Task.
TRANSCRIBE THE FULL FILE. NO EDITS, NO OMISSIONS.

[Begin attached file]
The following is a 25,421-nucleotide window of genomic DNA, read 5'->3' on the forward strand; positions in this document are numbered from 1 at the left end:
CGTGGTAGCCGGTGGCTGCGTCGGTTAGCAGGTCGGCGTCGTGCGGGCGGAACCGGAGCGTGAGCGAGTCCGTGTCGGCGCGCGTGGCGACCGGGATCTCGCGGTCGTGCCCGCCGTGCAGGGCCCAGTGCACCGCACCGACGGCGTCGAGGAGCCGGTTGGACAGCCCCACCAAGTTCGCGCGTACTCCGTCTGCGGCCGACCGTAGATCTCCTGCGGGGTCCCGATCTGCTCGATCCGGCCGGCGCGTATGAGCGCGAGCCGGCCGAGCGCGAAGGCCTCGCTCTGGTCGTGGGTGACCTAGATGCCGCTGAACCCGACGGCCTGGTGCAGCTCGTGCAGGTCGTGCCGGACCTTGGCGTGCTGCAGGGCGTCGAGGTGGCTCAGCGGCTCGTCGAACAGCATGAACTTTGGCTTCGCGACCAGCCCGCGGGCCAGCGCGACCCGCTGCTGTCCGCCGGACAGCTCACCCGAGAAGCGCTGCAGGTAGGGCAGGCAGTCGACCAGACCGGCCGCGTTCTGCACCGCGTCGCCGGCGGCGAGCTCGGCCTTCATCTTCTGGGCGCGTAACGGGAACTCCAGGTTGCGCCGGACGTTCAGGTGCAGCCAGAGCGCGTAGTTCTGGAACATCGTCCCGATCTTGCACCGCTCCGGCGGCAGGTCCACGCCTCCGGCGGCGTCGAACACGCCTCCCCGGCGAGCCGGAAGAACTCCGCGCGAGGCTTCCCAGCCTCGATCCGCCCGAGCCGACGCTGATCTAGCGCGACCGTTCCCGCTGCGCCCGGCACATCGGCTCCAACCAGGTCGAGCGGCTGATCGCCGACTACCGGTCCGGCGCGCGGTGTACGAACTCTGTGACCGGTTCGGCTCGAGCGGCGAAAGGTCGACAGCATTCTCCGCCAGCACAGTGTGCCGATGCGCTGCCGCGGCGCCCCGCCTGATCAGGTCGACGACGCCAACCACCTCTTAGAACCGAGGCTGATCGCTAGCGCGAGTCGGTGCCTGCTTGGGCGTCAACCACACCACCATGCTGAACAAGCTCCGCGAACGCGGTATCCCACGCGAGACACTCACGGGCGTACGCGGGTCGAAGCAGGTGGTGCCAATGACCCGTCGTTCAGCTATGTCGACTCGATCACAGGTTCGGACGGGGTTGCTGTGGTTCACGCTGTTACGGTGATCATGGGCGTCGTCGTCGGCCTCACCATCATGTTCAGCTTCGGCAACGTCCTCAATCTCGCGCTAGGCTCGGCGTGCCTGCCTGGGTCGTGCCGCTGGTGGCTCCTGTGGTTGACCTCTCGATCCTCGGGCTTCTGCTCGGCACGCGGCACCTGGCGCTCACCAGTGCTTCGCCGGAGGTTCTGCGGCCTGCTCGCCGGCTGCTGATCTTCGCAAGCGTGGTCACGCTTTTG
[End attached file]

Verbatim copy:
The following is a 25,421-nucleotide window of genomic DNA, read 5'->3' on the forward strand; positions in this document are numbered from 1 at the left end:
CGTGGTAGCCGGTGGCTGCGTCGGTTAGCAGGTCGGCGTCGTGCGGGCGGAACCGGAGCGTGAGCGAGTCCGTGTCGGCGCGCGTGGCGACCGGGATCTCGCGGTCGTGCCCGCCGTGCAGGGCCCAGTGCACCGCACCGACGGCGTCGAGGAGCCGGTTGGACAGCCCCACCAAGTTCGCGCGTACTCCGTCTGCGGCCGACCGTAGATCTCCTGCGGGGTCCCGATCTGCTCGATCCGGCCGGCGCGTATGAGCGCGAGCCGGCCGAGCGCGAAGGCCTCGCTCTGGTCGTGGGTGACCTAGATGCCGCTGAACCCGACGGCCTGGTGCAGCTCGTGCAGGTCGTGCCGGACCTTGGCGTGCTGCAGGGCGTCGAGGTGGCTCAGCGGCTCGTCGAACAGCATGAACTTTGGCTTCGCGACCAGCCCGCGGGCCAGCGCGACCCGCTGCTGTCCGCCGGACAGCTCACCCGAGAAGCGCTGCAGGTAGGGCAGGCAGTCGACCAGACCGGCCGCGTTCTGCACCGCGTCGCCGGCGGCGAGCTCGGCCTTCATCTTCTGGGCGCGTAACGGGAACTCCAGGTTGCGCCGGACGTTCAGGTGCAGCCAGAGCGCGTAGTTCTGGAACATCGTCCCGATCTTGCACCGCTCCGGCGGCAGGTCCACGCCTCCGGCGGCGTCGAACACGCCTCCCCGGCGAGCCGGAAGAACTCCGCGCGAGGCTTCCCAGCCTCGATCCGCCCGAGCCGACGCTGATCTAGCGCGACCGTTCCCGCTGCGCCCGGCACATCGGCTCCAACCAGGTCGAGCGGCTGATCGCCGACTACCGGTCCGGCGCGCGGTGTACGAACTCTGTGACCGGTTCGGCTCGAGCGGCGAAAGGTCGACAGCATTCTCCGCCAGCACAGTGTGCCGATGCGCTGCCGCGGCGCCCCGCCTGATCAGGTCGACGACGCCAACCACCTCTTAGAACCGAGGCTGATCGCTAGCGCGAGTCGGTGCCTGCTTGGGCGTCAACCACACCACCATGCTGAACAAGCTCCGCGAACGCGGTATCCCACGCGAGACACTCACGGGCGTACGCGGGTCGAAGCAGGTGGTGCCAATGACCCGTCGTTCAGCTATGTCGACTCGATCACAGGTTCGGACGGGGTTGCTGTGGTTCACGCTGTTACGGTGATCATGGGCGTCGTCGTCGGCCTCACCATCATGTTCAGCTTCGGCAACGTCCTCAATCTCGCGCTAGGCTCGGCGTGCCTGCCTGGGTCGTGCCGCTGGTGGCTCCTGTGGTTGACCTCTCGATCCTCGGGCTTCTGCTCGGCACGCGGCACCTGGCGCTCACCAGTGCTTCGCCGGAGGTTCTGCGGCCTGCTCGCCGGCTGCTGATCTTCGCAAGCGTGGTCACGCTTTTG